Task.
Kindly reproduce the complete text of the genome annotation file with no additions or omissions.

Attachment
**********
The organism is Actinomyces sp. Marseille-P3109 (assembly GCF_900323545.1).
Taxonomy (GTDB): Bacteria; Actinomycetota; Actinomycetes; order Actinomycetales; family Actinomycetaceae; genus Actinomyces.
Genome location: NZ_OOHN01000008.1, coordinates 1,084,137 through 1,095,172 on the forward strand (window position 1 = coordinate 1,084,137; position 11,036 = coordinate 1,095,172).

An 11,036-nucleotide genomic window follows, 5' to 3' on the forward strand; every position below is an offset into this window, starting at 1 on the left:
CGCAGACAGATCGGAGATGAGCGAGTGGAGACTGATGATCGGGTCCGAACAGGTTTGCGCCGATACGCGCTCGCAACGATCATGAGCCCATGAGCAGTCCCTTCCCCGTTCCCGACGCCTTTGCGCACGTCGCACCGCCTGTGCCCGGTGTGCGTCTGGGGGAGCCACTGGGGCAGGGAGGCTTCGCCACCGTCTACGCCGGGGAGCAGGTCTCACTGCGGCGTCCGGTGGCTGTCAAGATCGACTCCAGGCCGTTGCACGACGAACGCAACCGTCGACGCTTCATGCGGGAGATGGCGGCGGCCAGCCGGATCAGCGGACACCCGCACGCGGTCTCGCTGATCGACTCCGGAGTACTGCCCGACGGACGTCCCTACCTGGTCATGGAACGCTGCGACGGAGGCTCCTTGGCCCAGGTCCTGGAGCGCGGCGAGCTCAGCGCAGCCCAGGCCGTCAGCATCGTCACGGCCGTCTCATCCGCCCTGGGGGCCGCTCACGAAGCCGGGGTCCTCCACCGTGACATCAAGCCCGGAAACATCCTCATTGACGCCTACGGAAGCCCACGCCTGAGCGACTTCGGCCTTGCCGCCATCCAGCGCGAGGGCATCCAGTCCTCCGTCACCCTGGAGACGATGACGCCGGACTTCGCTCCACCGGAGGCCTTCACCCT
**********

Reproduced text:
The organism is Actinomyces sp. Marseille-P3109 (assembly GCF_900323545.1).
Taxonomy (GTDB): Bacteria; Actinomycetota; Actinomycetes; order Actinomycetales; family Actinomycetaceae; genus Actinomyces.
Genome location: NZ_OOHN01000008.1, coordinates 1,084,137 through 1,095,172 on the forward strand (window position 1 = coordinate 1,084,137; position 11,036 = coordinate 1,095,172).

An 11,036-nucleotide genomic window follows, 5' to 3' on the forward strand; every position below is an offset into this window, starting at 1 on the left:
CGCAGACAGATCGGAGATGAGCGAGTGGAGACTGATGATCGGGTCCGAACAGGTTTGCGCCGATACGCGCTCGCAACGATCATGAGCCCATGAGCAGTCCCTTCCCCGTTCCCGACGCCTTTGCGCACGTCGCACCGCCTGTGCCCGGTGTGCGTCTGGGGGAGCCACTGGGGCAGGGAGGCTTCGCCACCGTCTACGCCGGGGAGCAGGTCTCACTGCGGCGTCCGGTGGCTGTCAAGATCGACTCCAGGCCGTTGCACGACGAACGCAACCGTCGACGCTTCATGCGGGAGATGGCGGCGGCCAGCCGGATCAGCGGACACCCGCACGCGGTCTCGCTGATCGACTCCGGAGTACTGCCCGACGGACGTCCCTACCTGGTCATGGAACGCTGCGACGGAGGCTCCTTGGCCCAGGTCCTGGAGCGCGGCGAGCTCAGCGCAGCCCAGGCCGTCAGCATCGTCACGGCCGTCTCATCCGCCCTGGGGGCCGCTCACGAAGCCGGGGTCCTCCACCGTGACATCAAGCCCGGAAACATCCTCATTGACGCCTACGGAAGCCCACGCCTGAGCGACTTCGGCCTTGCCGCCATCCAGCGCGAGGGCATCCAGTCCTCCGTCACCCTGGAGACGATGACGCCGGACTTCGCTCCACCGGAGGCCTTCACCCT